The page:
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2017 Writer in Residence: Di Brandt

Award-winning poet to explore the Tender Heart of Poetry

2017 Writer in Residence: Di Brandt

This year’s Writer in Residence is the renowned poet Di Brandt, whose award-winning titles include questions i asked my mother (which won the Governor General’s Award); Agnes in the sky; mother, not mother; Now You Care; and Walking to Mojacar. She is also a writer of creative non-fiction and is a literary critic and editor.

Currently a professor at Brandon University, Brandt was brought up in traditional Mennonite village in southern Manitoba. She left home at the age of 17 and was educated at the Canadian Mennonite Bible College (Winnipeg), the University of Alberta and the University of Toronto, achieving her PhD in Canadian literature from the University of Manitoba in 1993. She has written much about her patriarchal upbringing, which she attempts to reconcile with her fierce feminist values, as well as the complicated nature of mother/daughter relationships. Due to her rural upbringing, Brandt feels a deep responsibility towards the land and is known as a strong advocate for the environment.

During the week of March 6 to 10 Brandt will be visiting classrooms, giving presentations, hosting debates, holding one-on-one manuscript consultations and meeting with faculty of the Department of English, Languages, and Cultures. The most anticipated event is this year’s public reading and book signing, to be held March 8 in The Knuckle (EA 3001).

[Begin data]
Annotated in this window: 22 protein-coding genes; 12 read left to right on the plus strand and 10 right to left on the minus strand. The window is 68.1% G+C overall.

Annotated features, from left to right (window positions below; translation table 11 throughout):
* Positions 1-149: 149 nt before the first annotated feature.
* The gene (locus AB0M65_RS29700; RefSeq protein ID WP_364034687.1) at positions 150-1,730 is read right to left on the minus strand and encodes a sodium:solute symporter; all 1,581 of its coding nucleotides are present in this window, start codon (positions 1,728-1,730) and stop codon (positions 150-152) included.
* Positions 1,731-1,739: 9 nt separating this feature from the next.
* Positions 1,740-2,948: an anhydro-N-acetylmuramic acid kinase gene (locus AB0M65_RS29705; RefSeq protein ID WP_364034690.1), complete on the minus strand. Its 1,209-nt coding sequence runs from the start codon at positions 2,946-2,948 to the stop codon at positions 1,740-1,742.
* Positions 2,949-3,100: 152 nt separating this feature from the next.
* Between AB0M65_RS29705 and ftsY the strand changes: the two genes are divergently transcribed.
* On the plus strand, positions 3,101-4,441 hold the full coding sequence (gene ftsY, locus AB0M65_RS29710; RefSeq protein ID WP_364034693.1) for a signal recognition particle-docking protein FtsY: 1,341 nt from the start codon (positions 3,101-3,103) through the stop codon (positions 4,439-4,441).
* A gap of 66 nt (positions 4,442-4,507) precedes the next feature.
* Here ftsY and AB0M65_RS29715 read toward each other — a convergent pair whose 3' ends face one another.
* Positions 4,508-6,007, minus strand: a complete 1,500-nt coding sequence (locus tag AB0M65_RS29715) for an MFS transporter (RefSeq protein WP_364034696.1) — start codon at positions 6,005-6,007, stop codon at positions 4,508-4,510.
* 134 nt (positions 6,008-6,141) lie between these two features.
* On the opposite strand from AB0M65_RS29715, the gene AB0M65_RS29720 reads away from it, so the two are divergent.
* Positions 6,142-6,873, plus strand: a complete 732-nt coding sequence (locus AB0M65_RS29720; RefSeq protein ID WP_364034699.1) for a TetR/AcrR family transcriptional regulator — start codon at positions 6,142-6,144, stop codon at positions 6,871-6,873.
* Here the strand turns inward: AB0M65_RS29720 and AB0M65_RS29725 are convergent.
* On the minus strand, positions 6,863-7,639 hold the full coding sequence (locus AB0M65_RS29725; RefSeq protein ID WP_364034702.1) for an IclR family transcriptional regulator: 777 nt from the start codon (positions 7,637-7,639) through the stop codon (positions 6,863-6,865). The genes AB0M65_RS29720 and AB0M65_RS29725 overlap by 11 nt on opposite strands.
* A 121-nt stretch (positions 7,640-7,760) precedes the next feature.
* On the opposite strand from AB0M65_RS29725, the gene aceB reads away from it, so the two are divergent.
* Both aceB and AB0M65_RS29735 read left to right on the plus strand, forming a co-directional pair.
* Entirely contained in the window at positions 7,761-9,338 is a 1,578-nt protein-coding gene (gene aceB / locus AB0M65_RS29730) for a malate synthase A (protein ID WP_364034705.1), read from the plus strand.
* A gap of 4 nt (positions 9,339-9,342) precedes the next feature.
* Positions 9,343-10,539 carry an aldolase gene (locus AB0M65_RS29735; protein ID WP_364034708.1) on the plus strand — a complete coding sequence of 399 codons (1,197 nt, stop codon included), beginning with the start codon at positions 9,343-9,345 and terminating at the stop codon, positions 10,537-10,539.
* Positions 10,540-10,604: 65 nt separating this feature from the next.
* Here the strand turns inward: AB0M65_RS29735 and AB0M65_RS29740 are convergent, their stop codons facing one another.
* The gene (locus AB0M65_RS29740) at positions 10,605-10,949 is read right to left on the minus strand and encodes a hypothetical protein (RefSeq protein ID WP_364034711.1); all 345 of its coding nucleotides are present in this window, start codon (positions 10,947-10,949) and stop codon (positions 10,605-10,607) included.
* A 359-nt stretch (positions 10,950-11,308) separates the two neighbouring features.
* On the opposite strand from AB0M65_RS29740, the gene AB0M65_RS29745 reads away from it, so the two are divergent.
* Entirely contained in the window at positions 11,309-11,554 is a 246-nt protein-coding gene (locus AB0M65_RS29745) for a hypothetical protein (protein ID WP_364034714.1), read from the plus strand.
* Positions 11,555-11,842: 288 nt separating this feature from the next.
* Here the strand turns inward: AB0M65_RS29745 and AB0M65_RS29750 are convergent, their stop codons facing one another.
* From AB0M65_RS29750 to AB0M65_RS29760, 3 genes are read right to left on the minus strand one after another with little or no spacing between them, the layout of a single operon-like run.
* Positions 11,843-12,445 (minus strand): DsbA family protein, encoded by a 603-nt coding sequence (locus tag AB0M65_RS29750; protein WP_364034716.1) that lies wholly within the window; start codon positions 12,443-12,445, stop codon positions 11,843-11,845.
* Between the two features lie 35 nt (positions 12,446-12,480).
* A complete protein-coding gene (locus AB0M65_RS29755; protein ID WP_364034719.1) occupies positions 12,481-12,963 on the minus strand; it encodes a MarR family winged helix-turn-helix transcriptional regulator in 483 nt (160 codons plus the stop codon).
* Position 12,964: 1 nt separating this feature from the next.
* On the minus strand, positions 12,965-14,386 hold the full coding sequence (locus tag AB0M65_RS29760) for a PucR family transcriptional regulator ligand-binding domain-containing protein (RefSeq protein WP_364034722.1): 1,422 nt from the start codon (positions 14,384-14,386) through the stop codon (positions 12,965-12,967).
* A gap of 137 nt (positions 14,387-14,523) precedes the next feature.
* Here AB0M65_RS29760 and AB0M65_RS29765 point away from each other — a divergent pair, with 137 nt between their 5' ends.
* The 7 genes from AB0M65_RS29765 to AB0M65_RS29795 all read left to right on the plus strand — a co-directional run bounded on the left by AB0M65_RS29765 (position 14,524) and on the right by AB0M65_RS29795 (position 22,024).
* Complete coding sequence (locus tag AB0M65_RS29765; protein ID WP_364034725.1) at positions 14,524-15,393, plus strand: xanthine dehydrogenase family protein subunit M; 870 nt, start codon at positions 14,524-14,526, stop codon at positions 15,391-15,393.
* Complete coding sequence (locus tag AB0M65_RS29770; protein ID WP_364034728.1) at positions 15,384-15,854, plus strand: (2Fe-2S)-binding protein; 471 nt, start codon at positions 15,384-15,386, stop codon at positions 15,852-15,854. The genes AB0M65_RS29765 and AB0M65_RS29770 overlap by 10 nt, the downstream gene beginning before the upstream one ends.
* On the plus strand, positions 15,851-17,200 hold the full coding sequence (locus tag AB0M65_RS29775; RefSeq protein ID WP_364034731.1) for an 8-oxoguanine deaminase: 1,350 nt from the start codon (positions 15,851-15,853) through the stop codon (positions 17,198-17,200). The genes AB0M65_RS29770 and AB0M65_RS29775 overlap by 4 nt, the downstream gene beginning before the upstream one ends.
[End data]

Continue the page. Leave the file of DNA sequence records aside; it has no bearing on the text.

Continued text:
The Writer in Residence program began in 2007 at MRU, and provides students and the chance to meet, interact and receive mentorship from national and international authors. In anticipation of her arrival, we asked Brandt a few questions.

Why be a poet?

All it takes to be a poet is an interest in language, and rhythm, and cadence, and a sense of curiosity, and adventure, and fun, and the desire to explore these things further in language. Everyone has at least some of that, so everyone is a poet, at least little bit.

To become a professional poet, in Canada, takes a considerable amount of commitment and fortitude, because it's not a very well paid profession now. Poetry has taken a hit in the postmodern era, and is no longer considered the "queen of the discourses," no longer revered and honoured the way it was in the past. And yet, it is still the most powerful way to be in language, and can move people immensely, both in the writing and reading and hearing of it.

Why is poetry important?

There's something magical about poetry, something deeply transformational and visionary in it. Sir Philip Sidney, the Renaissance courtier, said poets are more sensitive and deep feeling than other people, and by expressing their extraordinary sensibilities in words, they help everyone become more sensitive and intelligent. He also said that the foregrounding of rhythm and cadence and sound in poetry puts the poet (and reader/listener) directly in touch with the rhythms and cadences of the created universe, and so has the profound capacity to connect us with the very forces of creation, with the divine. He said that words "attract" each other and beauty "attracts" poets, the way heavenly bodies "attract" each other. What if we called that love and desire and appreciation instead of "gravity"??